An auto accident is a terrifying event to deal with, and the legal side of the equation doesn't make the experience feel much better for most folks. Enforcing your right to file a claim, though, is an important job. If you're thinking about what to do next, it's a good idea to think about some of the legal issues that will come up.
The level of the injuries involved in an incident will dictate how the claim is handled and whether you might have the right to sue for damages. At the lowest level, there are cases where no serious injuries have occurred, and these are basically claims that involve the replacement of the value of your car as property. The next tier up includes cases that involve injuries that require medical treatment. Finally, there are cases involving catastrophic injuries.
Especially in states that have no-fault insurance systems, the distinction between serious injuries and catastrophic ones is very relevant. This is because those states only allow people to sue if they've suffered what can be proven to be life-altering injuries of a catastrophic nature. Otherwise, claimants may have to stick with the no-fault system that caps their recovery of damages.
An auto accident where one side is 100% to blame is the exception, not the rule. For example, one driver may have been going 10 mph over the speed limit while the other was making a left turn in a dangerous manner. Legally speaking, the blame for the incident is divided up between the two drivers.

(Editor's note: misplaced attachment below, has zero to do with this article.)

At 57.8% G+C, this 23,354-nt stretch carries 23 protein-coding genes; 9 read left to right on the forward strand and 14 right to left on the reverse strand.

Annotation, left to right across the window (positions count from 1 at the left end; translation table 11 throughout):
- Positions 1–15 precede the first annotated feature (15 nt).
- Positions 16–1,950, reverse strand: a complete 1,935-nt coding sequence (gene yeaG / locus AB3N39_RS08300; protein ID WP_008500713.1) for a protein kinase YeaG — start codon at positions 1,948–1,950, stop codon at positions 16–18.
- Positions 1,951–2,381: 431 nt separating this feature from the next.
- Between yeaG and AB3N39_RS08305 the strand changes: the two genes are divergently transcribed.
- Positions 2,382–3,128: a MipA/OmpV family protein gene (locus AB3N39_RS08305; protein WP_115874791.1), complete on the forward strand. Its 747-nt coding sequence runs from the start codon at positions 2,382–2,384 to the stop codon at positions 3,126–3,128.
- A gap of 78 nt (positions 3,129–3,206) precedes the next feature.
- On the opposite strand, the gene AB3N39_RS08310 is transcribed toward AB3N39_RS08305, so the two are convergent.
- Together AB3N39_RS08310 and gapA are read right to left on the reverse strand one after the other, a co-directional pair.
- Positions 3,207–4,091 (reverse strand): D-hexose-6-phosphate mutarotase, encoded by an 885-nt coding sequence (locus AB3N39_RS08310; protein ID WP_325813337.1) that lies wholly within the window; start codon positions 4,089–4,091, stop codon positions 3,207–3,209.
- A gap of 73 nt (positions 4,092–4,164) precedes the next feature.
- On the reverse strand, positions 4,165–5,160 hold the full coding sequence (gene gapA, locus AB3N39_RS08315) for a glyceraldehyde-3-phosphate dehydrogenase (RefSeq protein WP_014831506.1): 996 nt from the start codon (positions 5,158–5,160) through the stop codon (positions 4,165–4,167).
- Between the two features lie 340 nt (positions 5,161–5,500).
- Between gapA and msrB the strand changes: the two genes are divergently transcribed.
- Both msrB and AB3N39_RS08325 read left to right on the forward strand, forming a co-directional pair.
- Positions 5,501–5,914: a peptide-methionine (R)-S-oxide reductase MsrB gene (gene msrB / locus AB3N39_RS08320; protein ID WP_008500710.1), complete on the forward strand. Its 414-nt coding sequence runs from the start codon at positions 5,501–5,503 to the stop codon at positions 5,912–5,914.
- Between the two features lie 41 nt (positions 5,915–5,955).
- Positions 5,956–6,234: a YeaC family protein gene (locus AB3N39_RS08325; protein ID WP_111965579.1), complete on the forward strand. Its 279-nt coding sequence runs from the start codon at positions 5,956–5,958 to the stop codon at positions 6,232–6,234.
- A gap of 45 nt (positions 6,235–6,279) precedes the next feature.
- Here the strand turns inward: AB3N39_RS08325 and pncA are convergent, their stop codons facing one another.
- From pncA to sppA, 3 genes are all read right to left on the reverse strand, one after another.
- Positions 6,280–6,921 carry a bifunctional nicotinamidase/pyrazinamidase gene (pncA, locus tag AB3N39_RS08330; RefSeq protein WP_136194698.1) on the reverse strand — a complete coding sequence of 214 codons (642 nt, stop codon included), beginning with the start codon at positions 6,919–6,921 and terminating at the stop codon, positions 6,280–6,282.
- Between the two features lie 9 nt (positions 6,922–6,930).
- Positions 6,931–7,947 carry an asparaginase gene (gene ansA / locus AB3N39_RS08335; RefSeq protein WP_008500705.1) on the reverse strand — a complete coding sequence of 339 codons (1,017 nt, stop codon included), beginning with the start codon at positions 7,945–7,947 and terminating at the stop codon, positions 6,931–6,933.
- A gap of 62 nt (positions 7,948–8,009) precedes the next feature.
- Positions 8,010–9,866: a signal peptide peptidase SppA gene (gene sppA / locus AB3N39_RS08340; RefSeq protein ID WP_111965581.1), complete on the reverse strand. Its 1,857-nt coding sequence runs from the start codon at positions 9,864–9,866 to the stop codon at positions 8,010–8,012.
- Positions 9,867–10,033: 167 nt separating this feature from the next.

Compensation in these sorts of cases is usually based on the percentage of liability the at-fault party contributed. If one party was 80% responsible, for example, they would only be compensated for 80% of the damages involved in the case. Many states also have a minimum requirement that the at-fault party is at least 51% responsible for the auto accident.
The Insurance Company
Most claims are going to be handled through the insurance system rather than through lawsuits. The insurance carrier will designate a claims adjuster to assess the available evidence and establish if the claim is valid. Presuming the claim is found valid, the adjuster will then attempt to offer a reasonable settlement based on data regarding similar cases. Your counsel is obligated by law to present all settlement offers to you, and they can then explain whether they feel the one being made is fair.
Talk to an auto accident lawyer today to learn more.
Being injured in a car accident is never easy. You may find yourself struggling to do better, all while wondering what you can do to streamline your personal situation. However, when you make the decision to work with an attorney, things become a lot easier in the long run. From finding easier ways to move forward to understanding how to make the right steps towards getting the settlement you need, you can drastically improve your ability to move on after a car accident if you make a single call. Check out this website to learn how to identify a lawyer who can help you.